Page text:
April 30, 2013
It was January 3, 2012 on a cold, rainy, very foggy night when I made the trip to Cheaha Mountain to visit with my very dear friend, Carolyn Alderson Jackson. Carolyn had been battling breast cancer for three very tough years, and was slowly losing the war. She and her family had rented a chalet there, because it was one of the things on her Bucket List. The fog was so thick on this night that I started to turn around several times before I got there, but I’m glad I didn’t.
She was surprised and very delighted to see me, and we had the best visit. Carolyn lived in Douglasville and I hadn’t seen her in several months, due to problems with her health and mine at the time. We laughed and talked and then laughed some more.
At one point during the visit when we had went outside to sit on the steps alone, she looked at me and said quietly “So, I got something to ask you”. Knowing her tone had changed, I knew the conversation was about to get serious. “Ok…Is this going to make me cry?” I replied. She then dropped her head and spoke to me in a broken whisper “Will you speak at my funeral?”.
I sat there in shock, not knowing what to say, and finally said “Carolyn, it’s an honor that you would think of me for this, but I don’t think I can, I mean, I won’t be able to”. She said “Yes, you can…I know you can. I have faith in you and I will be there with you”. Needless to say, by this point we were both crying. I told her she shouldn’t be talking like this, because she still had a long life to live. She smiled and said “Let’s face it Tammy, I’m not getting any better.” I still tried to argue with her, but she seemed adamant with her request , so I finally agreed, thinking this would not be a dilemma I would be faced with for at least a year and it seemed to make her feel better. It was the last time I would see my dear friend…
Carolyn passed away on January 30, 2013. She was only 49 years old.
The day I received the dreaded call my friend had been taken from me, my first reaction was shock, followed by anger….Sheer anger from the cruelty of losing such a wonderful person who had fought so hard against a cowardly disease such as cancer. If cancer had a face, I would have cursed and beat it many times. But there is no one to release the pain of your emotions to, no one you can convict for the senseless murders of this deadly disease, just no outlet at all other than leaning on your family and friends for comfort. Cancer may as well be a deadly tornado, wreaking havoc on the world, and leaving behind a path of devastation that can never be repaired.
The day of Carolyn’s funeral, I did very well until we all gathered in the room with our beautiful friend for the last time for the final viewing. I began to lose my composure and told my friends there was no way I would be able to speak. They comforted me and told me I could, but I couldn’t seem to gather my wits. Shortly before I was called to speak, I felt a calm sense of peace come over me and I knew instantly Carolyn was with me. I delivered her eulogy with a serenity that I know she was proud of, because her spirit was there with me the entire time.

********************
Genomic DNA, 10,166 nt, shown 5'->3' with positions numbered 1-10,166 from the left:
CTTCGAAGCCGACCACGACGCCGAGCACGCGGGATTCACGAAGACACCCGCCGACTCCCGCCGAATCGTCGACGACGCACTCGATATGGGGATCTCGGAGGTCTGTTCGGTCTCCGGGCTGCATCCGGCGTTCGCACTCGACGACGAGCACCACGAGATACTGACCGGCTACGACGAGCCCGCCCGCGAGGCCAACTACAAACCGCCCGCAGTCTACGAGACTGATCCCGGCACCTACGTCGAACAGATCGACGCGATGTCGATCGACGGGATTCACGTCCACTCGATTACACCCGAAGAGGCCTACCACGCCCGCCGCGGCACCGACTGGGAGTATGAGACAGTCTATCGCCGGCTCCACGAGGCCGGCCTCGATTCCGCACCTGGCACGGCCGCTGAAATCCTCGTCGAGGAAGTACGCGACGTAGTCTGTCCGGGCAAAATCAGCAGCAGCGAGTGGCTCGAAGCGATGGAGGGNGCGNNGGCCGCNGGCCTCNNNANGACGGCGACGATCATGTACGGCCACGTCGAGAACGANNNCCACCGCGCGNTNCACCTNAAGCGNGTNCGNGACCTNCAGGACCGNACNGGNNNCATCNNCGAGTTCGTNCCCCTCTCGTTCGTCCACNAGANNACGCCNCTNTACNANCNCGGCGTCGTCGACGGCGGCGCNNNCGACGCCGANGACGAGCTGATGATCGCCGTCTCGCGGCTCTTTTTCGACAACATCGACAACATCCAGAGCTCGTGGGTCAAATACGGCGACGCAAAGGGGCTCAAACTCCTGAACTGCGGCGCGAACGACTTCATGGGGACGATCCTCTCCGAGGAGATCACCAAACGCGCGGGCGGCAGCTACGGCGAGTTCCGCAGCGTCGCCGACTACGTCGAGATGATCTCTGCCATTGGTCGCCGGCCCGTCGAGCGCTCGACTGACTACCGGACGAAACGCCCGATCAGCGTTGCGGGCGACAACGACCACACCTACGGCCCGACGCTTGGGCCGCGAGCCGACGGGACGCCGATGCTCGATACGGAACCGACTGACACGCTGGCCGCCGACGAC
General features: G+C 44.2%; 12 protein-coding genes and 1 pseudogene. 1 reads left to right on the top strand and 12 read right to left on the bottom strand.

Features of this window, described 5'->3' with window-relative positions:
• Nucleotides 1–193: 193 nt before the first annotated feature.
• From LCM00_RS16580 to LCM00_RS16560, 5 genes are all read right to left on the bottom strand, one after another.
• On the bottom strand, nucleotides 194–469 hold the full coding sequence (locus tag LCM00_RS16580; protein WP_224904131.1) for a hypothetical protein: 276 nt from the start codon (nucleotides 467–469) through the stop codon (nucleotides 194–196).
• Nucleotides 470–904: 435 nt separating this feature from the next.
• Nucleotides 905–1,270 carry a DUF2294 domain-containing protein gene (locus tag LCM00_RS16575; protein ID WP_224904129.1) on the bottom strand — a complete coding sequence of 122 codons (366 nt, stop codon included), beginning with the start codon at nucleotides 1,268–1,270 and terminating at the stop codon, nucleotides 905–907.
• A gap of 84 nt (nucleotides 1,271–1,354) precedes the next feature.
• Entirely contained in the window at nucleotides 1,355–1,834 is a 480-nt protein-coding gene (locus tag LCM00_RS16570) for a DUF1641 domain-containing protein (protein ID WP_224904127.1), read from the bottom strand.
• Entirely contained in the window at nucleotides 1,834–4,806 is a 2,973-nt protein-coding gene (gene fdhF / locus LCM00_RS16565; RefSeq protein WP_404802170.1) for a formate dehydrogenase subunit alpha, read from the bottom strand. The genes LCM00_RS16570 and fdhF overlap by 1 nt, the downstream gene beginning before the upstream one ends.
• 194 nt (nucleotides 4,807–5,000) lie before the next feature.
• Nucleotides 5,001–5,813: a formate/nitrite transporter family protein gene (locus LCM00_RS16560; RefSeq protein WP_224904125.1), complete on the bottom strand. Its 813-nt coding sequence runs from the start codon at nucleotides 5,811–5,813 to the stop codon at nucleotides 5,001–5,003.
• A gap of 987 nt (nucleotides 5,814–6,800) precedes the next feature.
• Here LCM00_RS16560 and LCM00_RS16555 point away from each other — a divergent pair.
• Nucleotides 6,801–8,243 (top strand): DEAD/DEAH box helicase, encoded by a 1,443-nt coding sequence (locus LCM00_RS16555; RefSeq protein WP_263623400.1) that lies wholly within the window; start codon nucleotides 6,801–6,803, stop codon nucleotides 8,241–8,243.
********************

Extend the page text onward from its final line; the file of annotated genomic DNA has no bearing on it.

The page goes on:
Whenever I think of Carolyn now, I think of her with a radiant smile on her face, because you never saw her without one. She was the picture of life, with a big heart and loving soul that never met a stranger. She would envelope you in her arms from the moment of meeting and take you in much like a stray animal, as any true friend would do. I try my best not to think of her with sadness, because I know her cancer-ridden body is made whole again now…but at times I feel as a hole is in my soul because I miss her so much. It’s a selfish act on my part, but we are all human. When I have a funny story, I still want to call her and share it with her. I can still hear her delightful laugh in my mind. It’s the thing I try to hold onto the most. For I know she would not want me to be sad….
Carolyn became a very serious advocate of breast cancer and never passed up an opportunity to rally for the cure. Pink became her signature color. In fact, it was the color we all wore to her funeral.
Relay for Life was very important to her. So, this Friday night, I will attend Relay for Life , May 3 at Upchurch Field in celebration and remembrance of my very dear friend’s life in hopes that a cure will soon be found for this awful disease that has shattered the lives of not only its victims, but their family and friends too. I will also celebrate with the survivors, who have managed to beat this disease, which does not discriminate against any one particular person. We will all be there, the survivors, the families and friends of the victims, and all others whose lives have been affected by cancer in some way…joining forces in this fight in hopes we can change the statistics of the future for the better. Won’t you join me??